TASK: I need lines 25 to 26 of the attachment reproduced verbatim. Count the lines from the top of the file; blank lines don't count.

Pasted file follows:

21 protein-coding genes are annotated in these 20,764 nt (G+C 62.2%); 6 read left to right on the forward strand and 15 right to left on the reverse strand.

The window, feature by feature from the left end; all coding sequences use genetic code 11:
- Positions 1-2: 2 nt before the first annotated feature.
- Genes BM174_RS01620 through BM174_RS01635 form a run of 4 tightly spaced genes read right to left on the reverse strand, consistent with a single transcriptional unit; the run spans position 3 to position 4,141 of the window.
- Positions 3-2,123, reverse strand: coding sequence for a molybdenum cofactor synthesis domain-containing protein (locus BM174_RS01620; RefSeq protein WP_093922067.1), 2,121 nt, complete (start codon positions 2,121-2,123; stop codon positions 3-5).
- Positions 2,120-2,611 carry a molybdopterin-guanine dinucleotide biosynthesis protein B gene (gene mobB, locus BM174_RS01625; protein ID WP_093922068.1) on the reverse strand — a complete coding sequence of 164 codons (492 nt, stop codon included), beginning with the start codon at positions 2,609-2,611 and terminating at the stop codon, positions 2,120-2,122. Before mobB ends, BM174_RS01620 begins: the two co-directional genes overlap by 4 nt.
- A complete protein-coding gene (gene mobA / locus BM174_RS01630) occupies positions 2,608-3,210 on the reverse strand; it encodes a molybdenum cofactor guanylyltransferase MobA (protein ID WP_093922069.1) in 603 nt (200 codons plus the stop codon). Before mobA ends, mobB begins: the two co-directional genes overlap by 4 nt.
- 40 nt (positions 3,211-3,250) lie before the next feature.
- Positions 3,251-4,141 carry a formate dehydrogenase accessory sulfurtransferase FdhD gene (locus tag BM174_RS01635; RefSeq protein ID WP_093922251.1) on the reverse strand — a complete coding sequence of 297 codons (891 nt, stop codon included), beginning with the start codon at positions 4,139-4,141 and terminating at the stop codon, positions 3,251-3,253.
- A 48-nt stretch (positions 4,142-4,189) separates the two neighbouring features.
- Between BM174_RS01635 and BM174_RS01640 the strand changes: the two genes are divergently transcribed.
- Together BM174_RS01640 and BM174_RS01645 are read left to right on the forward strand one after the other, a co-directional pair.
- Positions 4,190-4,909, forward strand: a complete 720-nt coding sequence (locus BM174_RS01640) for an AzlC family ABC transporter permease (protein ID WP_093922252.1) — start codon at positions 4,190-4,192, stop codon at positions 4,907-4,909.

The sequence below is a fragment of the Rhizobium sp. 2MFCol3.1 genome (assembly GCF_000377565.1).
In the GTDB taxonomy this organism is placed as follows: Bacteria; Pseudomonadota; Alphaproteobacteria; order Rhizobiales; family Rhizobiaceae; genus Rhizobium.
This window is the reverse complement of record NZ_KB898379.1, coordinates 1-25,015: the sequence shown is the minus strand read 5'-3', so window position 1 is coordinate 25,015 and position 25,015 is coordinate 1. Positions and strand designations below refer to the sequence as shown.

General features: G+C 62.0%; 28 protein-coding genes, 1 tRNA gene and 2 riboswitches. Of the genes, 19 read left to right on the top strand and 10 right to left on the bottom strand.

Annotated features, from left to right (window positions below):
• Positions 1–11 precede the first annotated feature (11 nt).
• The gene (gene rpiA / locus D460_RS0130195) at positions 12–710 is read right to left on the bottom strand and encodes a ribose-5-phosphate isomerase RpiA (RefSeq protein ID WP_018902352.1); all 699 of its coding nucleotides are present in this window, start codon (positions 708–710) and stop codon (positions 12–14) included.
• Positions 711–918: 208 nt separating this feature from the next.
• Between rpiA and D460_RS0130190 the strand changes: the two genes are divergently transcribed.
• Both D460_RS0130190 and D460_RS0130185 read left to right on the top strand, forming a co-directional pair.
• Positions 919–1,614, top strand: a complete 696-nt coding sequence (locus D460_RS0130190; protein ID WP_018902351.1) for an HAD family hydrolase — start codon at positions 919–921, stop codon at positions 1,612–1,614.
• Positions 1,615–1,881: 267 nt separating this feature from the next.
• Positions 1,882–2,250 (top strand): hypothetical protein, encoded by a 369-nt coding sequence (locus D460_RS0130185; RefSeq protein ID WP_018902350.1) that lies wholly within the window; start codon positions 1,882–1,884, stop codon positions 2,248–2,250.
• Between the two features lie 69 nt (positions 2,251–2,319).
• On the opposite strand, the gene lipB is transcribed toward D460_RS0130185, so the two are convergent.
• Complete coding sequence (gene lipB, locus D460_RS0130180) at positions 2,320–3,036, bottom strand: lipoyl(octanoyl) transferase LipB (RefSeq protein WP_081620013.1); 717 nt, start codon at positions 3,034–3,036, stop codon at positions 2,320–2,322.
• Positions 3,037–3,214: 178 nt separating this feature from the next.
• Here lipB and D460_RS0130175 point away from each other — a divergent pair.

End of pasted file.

• Positions 1,615–1,881: 267 nt separating this feature from the next.
• Positions 1,882–2,250 (top strand): hypothetical protein, encoded by a 369-nt coding sequence (locus D460_RS0130185; RefSeq protein ID WP_018902350.1) that lies wholly within the window; start codon positions 1,882–1,884, stop codon positions 2,248–2,250.